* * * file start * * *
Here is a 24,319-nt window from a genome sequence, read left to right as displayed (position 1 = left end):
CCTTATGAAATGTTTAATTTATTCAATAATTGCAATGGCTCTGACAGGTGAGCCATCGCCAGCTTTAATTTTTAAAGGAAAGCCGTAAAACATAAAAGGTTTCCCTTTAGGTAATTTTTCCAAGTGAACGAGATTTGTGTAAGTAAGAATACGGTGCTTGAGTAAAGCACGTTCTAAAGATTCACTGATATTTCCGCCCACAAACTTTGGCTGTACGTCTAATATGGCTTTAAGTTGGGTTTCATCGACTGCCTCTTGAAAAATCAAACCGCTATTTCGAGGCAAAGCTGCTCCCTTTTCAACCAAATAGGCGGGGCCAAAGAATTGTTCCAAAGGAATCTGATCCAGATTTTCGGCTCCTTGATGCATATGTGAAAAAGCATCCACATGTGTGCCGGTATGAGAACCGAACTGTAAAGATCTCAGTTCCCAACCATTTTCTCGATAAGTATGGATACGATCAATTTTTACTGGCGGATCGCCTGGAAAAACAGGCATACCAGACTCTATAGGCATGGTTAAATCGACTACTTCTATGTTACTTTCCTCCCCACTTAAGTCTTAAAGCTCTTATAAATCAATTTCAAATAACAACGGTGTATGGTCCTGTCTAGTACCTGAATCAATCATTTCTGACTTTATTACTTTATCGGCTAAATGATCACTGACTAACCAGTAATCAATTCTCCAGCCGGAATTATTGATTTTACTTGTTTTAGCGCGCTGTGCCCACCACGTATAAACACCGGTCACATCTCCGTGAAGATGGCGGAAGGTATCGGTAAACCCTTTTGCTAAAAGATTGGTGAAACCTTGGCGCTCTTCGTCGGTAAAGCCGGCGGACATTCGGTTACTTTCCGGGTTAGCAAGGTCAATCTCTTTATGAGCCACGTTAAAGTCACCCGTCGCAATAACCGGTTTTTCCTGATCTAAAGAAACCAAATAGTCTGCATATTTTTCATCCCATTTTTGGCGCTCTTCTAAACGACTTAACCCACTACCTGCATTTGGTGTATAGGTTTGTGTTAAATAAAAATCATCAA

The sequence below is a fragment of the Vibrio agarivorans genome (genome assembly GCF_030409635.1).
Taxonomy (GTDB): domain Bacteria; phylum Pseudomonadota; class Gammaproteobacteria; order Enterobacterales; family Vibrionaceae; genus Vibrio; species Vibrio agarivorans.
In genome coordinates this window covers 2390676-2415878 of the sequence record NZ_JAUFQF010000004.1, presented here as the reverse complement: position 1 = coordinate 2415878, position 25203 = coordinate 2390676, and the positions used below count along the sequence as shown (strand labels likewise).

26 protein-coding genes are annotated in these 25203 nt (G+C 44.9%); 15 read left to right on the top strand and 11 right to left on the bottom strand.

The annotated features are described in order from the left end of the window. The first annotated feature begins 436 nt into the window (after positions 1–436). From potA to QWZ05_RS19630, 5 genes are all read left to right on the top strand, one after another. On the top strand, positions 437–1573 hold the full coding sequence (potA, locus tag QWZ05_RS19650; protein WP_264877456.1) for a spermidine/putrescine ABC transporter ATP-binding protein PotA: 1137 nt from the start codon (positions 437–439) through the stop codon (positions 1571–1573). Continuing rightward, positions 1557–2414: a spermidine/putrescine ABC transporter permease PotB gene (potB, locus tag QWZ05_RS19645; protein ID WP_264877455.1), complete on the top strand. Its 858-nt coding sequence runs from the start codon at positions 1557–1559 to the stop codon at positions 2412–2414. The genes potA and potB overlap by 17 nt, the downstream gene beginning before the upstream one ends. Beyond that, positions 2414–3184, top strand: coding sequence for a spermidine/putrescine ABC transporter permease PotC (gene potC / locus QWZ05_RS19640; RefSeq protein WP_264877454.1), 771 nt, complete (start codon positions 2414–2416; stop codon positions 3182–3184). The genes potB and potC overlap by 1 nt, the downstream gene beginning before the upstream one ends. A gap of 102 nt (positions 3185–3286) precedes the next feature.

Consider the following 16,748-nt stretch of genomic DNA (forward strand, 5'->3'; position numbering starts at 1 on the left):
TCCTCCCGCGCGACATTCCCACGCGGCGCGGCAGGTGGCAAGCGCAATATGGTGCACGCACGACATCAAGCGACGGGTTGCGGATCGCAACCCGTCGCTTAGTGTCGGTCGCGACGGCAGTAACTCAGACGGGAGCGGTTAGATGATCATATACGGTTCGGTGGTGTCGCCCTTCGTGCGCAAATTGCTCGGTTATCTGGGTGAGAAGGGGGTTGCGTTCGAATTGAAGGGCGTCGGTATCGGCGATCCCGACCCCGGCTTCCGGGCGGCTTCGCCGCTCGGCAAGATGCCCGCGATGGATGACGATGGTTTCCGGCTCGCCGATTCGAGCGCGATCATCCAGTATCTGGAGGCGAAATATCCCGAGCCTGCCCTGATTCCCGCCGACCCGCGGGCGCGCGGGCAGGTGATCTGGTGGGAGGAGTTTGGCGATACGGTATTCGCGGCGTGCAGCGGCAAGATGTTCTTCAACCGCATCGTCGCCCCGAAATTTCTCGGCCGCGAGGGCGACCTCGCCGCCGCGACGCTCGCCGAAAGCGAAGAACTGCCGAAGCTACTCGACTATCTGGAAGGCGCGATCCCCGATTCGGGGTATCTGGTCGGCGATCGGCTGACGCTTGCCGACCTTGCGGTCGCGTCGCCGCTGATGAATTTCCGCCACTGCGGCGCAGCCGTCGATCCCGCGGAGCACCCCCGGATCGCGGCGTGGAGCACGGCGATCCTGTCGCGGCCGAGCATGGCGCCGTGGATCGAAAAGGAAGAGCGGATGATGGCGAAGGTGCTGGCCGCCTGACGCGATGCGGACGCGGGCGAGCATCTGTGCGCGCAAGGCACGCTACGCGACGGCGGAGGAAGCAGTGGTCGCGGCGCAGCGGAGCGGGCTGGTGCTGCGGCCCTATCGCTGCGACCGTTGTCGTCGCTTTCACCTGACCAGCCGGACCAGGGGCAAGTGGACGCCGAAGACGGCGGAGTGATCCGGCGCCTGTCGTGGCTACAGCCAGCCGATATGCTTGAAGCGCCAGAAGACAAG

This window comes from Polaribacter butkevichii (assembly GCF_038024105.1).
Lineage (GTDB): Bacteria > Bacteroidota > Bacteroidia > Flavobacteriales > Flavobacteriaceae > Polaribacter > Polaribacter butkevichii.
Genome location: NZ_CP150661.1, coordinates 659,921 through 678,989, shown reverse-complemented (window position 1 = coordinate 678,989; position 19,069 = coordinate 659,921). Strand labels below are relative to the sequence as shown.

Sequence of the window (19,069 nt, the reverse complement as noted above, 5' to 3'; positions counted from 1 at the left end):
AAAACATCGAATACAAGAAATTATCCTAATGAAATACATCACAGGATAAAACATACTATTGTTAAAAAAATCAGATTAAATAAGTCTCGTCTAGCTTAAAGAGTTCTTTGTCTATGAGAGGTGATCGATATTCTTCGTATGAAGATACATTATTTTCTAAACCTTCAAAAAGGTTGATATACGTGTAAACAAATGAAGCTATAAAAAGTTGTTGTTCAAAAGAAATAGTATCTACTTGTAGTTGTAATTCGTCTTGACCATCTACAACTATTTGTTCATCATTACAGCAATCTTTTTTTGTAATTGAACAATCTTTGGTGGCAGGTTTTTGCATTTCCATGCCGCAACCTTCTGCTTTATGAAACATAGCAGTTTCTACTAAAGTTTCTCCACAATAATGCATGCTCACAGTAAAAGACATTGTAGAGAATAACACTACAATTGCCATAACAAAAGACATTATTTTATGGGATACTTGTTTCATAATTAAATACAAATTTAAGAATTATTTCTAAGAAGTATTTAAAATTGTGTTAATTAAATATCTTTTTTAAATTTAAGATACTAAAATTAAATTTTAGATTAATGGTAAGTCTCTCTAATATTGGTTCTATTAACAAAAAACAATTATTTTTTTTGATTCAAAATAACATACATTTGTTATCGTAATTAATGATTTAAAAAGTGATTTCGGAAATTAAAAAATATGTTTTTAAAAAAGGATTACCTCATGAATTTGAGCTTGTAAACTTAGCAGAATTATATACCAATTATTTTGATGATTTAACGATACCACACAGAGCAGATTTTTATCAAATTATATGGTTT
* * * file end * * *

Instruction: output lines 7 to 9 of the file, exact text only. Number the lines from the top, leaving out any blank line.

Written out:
The annotated features are described in order from the left end of the window. The first annotated feature begins 436 nt into the window (after positions 1–436). From potA to QWZ05_RS19630, 5 genes are all read left to right on the top strand, one after another. On the top strand, positions 437–1573 hold the full coding sequence (potA, locus tag QWZ05_RS19650; protein WP_264877456.1) for a spermidine/putrescine ABC transporter ATP-binding protein PotA: 1137 nt from the start codon (positions 437–439) through the stop codon (positions 1571–1573). Continuing rightward, positions 1557–2414: a spermidine/putrescine ABC transporter permease PotB gene (potB, locus tag QWZ05_RS19645; protein ID WP_264877455.1), complete on the top strand. Its 858-nt coding sequence runs from the start codon at positions 1557–1559 to the stop codon at positions 2412–2414. The genes potA and potB overlap by 17 nt, the downstream gene beginning before the upstream one ends. Beyond that, positions 2414–3184, top strand: coding sequence for a spermidine/putrescine ABC transporter permease PotC (gene potC / locus QWZ05_RS19640; RefSeq protein WP_264877454.1), 771 nt, complete (start codon positions 2414–2416; stop codon positions 3182–3184). The genes potB and potC overlap by 1 nt, the downstream gene beginning before the upstream one ends. A gap of 102 nt (positions 3185–3286) precedes the next feature.

Consider the following 16,748-nt stretch of genomic DNA (forward strand, 5'->3'; position numbering starts at 1 on the left):
TCCTCCCGCGCGACATTCCCACGCGGCGCGGCAGGTGGCAAGCGCAATATGGTGCACGCACGACATCAAGCGACGGGTTGCGGATCGCAACCCGTCGCTTAGTGTCGGTCGCGACGGCAGTAACTCAGACGGGAGCGGTTAGATGATCATATACGGTTCGGTGGTGTCGCCCTTCGTGCGCAAATTGCTCGGTTATCTGGGTGAGAAGGGGGTTGCGTTCGAATTGAAGGGCGTCGGTATCGGCGATCCCGACCCCGGCTTCCGGGCGGCTTCGCCGCTCGGCAAGATGCCCGCGATGGATGACGATGGTTTCCGGCTCGCCGATTCGAGCGCGATCATCCAGTATCTGGAGGCGAAATATCCCGAGCCTGCCCTGATTCCCGCCGACCCGCGGGCGCGCGGGCAGGTGATCTGGTGGGAGGAGTTTGGCGATACGGTATTCGCGGCGTGCAGCGGCAAGATGTTCTTCAACCGCATCGTCGCCCCGAAATTTCTCGGCCGCGAGGGCGACCTCGCCGCCGCGACGCTCGCCGAAAGCGAAGAACTGCCGAAGCTACTCGACTATCTGGAAGGCGCGATCCCCGATTCGGGGTATCTGGTCGGCGATCGGCTGACGCTTGCCGACCTTGCGGTCGCGTCGCCGCTGATGAATTTCCGCCACTGCGGCGCAGCCGTCGATCCCGCGGAGCACCCCCGGATCGCGGCGTGGAGCACGGCGATCCTGTCGCGGCCGAGCATGGCGCCGTGGATCGAAAAGGAAGAGCGGATGATGGCGAAGGTGCTGGCCGCCTGACGCGATGCGGACGCGGGCGAGCATCTGTGCGCGCAAGGCACGCTACGCGACGGCGGAGGAAGCAGTGGTCGCGGCGCAGCGGAGCGGGCTGGTGCTGCGGCCCTATCGCTGCGACCGTTGTCGTCGCTTTCACCTGACCAGCCGGACCAGGGGCAAGTGGACGCCGAAGACGGCGGAGTGATCCGGCGCCTGTCGTGGCTACAGCCAGCCGATATGCTTGAAGCGCCAGAAGACAAG